The first thing we noticed about Bada is that it's pleasantly fast, no doubt thanks to the sensitive capacitive touchscreen, speedy processor and heaps of RAM. It also never crashed on us, only popping an occasional cryptic error message. The second thing we noticed about Bada is that it's extremely familiar, mostly because the TouchWiz 3.0 interface is almost identical on the Wave and the Galaxy S, despite the different underlying OSs. If you've ever used another phone with TouchWiz or even an Android device, you'll feel right at home. There are multiple home screens with widgets (but no shortcuts), an editable app tray which scrolls sideways, and a notification bar. Multitasking is included: holding the home key brings up a task manager (a la Symbian). Most Bada apps support long presses and feature a menu softkey similar to the menu hardkey in Android. Speaking of which, the Wave ships with a veritable cornucopia of bundled apps, most of them decent. There's also full Java support, plus the Samsung Apps app store, which strangely contained zero apps -- possibly because it's not technically launched in the US.

The WebKit-based Dolphin web browser is one of the best we've used on a feature phone; it was able to render the Engadget site without drama (something some smartphones still struggle with). Scrolling is snappy and pinch-to-zoom works as advertised. There's no Flash support, however. Update: There's support for Flash 9, but it's disabled by default. The email client handles Gmail (and other providers) via POP3, IMAP4, and Exchange ActiveSync (including contacts and calendar). Gmail setup requires some tweaks since POP3 is selected by default, and there's no way to mark multiple messages as read, but otherwise it works as expected (still, you're probably better served by Gmail's web and Java versions). There are also dedicated Twitter and FaceBook clients -- the interface won't win any awards, and sadly there's no way to upload pictures with the Twitter client, but the apps are usable. An IM client is included but it requires creating an account with yet another third party for configuration, something we're not too excited about. The "Route 66" maps app left us cold. There's nothing particularly wrong with it, but after years of navigating the world with Google and Ovi Maps, we're spoiled -- so we installed the Java version of Google Maps and called it a day.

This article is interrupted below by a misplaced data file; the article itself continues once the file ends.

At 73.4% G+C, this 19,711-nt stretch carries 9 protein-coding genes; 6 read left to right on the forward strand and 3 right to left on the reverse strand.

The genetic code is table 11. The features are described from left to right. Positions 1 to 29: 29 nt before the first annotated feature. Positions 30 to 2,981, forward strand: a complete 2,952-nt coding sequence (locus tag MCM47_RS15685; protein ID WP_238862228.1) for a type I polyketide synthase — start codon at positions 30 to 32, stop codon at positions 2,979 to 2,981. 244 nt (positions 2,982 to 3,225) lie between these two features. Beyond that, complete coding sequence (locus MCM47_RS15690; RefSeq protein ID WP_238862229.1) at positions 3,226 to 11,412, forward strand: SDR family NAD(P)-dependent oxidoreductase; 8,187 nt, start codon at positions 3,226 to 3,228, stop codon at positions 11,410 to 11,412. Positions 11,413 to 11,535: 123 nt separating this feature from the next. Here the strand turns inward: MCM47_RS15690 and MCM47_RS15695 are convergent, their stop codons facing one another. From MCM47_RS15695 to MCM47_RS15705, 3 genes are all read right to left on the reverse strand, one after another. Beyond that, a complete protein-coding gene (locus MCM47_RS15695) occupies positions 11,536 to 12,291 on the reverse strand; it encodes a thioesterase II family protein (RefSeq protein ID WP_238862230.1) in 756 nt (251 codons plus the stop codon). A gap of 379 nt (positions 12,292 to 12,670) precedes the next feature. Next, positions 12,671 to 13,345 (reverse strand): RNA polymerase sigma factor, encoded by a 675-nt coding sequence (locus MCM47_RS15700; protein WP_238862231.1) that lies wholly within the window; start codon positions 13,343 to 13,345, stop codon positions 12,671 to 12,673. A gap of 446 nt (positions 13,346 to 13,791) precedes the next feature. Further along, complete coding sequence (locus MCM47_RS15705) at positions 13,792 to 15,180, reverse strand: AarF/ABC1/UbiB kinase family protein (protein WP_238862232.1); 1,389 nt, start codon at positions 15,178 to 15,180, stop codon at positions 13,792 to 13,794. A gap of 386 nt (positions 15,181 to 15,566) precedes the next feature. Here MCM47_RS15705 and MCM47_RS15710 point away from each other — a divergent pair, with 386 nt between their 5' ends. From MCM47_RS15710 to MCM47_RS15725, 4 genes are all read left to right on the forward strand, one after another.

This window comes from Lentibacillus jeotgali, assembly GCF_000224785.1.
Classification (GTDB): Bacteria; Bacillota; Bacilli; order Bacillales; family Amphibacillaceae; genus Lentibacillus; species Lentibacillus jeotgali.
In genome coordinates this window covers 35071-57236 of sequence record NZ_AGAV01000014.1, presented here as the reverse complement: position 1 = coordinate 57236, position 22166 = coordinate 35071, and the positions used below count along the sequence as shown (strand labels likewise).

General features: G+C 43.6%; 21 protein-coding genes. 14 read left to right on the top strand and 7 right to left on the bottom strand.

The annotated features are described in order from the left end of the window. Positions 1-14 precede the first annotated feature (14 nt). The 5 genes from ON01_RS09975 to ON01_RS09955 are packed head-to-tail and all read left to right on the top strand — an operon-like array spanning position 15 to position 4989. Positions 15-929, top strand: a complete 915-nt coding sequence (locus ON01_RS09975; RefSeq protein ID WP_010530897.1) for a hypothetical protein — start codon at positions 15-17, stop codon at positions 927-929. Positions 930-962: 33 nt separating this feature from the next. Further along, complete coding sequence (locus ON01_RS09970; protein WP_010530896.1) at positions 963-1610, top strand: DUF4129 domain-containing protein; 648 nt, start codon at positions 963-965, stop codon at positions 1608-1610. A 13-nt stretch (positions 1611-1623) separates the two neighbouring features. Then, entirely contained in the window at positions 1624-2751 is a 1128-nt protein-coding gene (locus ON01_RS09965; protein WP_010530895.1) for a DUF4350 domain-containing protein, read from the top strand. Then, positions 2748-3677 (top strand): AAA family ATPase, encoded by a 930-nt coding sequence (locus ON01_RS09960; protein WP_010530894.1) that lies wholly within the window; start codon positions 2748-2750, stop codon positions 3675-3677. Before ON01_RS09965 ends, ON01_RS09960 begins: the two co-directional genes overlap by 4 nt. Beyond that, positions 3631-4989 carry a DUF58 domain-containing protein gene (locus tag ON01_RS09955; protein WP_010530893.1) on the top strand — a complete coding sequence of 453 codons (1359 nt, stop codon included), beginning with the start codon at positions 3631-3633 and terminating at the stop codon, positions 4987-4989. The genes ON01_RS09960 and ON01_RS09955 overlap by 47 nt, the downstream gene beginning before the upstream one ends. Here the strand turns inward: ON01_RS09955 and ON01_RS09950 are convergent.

Media is where the Wave shines, especially video playback. The music player sounds excellent and features a CoverFlow-like interface in landscape mode, but there's no gapless playback (the music pauses between tracks). The video player supports a staggering array of formats (including DIvX, XviD and MKV), and handles 720p flawlessly. The photo viewer is easy to navigate, with pinch-to-zoom and the aforementioned full suite of tools to edit, tag and upload your content. The Wave also provides some handy additional features, such as a WiFi hotspot (super rare for a feature phone) and Bluetooth / USB tethering, which we fully expect carriers to nix on subsidized models.


The Wave is a lot like a baby Galaxy S. What you lose in screen size and performance, you gain with better materials, build quality, battery life, and camera features (namely an LED flash and a dedicated 2-stage camera button). Bada, surprisingly, behaves a lot like a baby Android. It arguably provides the best feature phone experience currently available, but still leaves us craving for more. In North America, where we have 4 subsidized variants of the the Galaxy S to chose from, the Wave makes little sense (especially without the required 3G bands). But for the rest of the world, we're pretty sure the Wave is one of the best wannabe smartphones available.